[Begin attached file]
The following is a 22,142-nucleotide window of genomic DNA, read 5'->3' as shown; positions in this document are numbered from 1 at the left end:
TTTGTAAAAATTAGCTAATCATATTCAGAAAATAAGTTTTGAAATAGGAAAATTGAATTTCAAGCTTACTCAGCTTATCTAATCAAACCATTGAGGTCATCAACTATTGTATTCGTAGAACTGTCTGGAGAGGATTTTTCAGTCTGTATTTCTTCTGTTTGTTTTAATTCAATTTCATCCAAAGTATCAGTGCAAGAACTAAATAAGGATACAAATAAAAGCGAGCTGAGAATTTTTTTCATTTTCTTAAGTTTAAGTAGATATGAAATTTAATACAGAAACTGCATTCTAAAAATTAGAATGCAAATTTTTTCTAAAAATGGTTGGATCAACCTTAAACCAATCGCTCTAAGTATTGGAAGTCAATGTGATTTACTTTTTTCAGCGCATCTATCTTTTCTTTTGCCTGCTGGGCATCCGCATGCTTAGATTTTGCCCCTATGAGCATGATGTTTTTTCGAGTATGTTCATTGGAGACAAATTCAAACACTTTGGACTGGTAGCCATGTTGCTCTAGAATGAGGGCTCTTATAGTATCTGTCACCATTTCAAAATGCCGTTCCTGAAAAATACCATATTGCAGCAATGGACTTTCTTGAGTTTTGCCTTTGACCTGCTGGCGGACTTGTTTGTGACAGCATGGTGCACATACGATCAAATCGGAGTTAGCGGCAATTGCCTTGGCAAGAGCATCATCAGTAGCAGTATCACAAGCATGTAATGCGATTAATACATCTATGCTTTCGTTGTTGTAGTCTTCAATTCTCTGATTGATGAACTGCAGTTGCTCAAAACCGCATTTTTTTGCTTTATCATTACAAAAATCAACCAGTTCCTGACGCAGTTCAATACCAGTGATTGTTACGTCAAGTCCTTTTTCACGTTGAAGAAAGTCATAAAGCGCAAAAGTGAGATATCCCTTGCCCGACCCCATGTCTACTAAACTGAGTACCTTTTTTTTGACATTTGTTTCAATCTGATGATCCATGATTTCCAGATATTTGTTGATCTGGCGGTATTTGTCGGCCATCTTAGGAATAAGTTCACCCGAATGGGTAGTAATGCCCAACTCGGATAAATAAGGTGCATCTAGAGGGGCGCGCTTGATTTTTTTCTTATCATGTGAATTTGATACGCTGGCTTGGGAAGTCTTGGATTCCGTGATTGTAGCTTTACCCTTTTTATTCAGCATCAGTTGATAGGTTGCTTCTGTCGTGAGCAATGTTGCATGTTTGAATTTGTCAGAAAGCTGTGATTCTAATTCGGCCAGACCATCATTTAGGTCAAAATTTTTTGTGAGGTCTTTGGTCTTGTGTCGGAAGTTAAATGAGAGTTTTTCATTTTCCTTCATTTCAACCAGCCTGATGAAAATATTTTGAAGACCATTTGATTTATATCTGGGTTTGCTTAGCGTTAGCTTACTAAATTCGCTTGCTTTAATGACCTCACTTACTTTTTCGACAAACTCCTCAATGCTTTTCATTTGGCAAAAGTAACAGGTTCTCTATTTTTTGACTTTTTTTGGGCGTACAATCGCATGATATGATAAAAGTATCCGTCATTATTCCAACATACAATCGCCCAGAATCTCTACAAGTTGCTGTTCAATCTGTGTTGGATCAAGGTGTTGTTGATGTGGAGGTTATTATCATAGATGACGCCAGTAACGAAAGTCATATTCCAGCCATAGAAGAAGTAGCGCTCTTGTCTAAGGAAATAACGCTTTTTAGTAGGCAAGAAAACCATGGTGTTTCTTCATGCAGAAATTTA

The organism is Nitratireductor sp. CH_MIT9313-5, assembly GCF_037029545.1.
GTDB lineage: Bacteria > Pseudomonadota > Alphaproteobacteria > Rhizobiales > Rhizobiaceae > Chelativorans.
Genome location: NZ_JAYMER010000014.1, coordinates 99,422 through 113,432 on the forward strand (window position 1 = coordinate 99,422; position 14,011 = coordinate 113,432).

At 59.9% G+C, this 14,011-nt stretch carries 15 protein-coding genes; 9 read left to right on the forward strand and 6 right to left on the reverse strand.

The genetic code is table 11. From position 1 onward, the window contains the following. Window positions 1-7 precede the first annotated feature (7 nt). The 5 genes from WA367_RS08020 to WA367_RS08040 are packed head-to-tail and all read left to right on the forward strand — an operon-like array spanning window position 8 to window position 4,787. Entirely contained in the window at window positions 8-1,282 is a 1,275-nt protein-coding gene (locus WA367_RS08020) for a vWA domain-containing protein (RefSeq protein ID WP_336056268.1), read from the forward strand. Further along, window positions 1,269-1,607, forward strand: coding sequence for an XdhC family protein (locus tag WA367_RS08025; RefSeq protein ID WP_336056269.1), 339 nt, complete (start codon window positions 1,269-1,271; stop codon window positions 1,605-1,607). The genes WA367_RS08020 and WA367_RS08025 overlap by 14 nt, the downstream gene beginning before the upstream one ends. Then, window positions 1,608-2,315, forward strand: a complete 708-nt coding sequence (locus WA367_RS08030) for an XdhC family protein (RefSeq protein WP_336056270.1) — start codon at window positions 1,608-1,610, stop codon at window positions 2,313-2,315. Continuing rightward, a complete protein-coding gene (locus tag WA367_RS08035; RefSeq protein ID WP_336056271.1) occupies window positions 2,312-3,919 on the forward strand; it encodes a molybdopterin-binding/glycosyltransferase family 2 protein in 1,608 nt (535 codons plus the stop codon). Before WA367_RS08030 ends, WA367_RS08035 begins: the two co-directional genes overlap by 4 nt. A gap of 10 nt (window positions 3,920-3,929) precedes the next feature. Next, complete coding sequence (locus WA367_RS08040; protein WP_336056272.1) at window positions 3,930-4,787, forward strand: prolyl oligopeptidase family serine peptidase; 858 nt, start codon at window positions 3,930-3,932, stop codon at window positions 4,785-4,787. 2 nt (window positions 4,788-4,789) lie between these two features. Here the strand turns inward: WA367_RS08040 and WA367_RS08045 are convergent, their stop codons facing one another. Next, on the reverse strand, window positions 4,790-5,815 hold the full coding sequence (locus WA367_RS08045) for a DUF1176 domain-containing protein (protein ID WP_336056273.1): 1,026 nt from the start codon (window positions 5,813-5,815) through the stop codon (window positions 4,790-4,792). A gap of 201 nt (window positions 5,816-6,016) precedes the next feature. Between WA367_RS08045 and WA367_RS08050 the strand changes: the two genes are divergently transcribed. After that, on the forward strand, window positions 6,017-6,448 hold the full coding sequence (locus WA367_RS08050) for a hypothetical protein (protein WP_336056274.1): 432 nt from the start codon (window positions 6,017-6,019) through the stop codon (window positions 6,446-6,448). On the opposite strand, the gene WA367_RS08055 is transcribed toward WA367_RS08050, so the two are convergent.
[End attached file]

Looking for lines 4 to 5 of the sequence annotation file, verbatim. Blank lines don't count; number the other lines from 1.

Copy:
GTDB lineage: Bacteria > Pseudomonadota > Alphaproteobacteria > Rhizobiales > Rhizobiaceae > Chelativorans.
Genome location: NZ_JAYMER010000014.1, coordinates 99,422 through 113,432 on the forward strand (window position 1 = coordinate 99,422; position 14,011 = coordinate 113,432).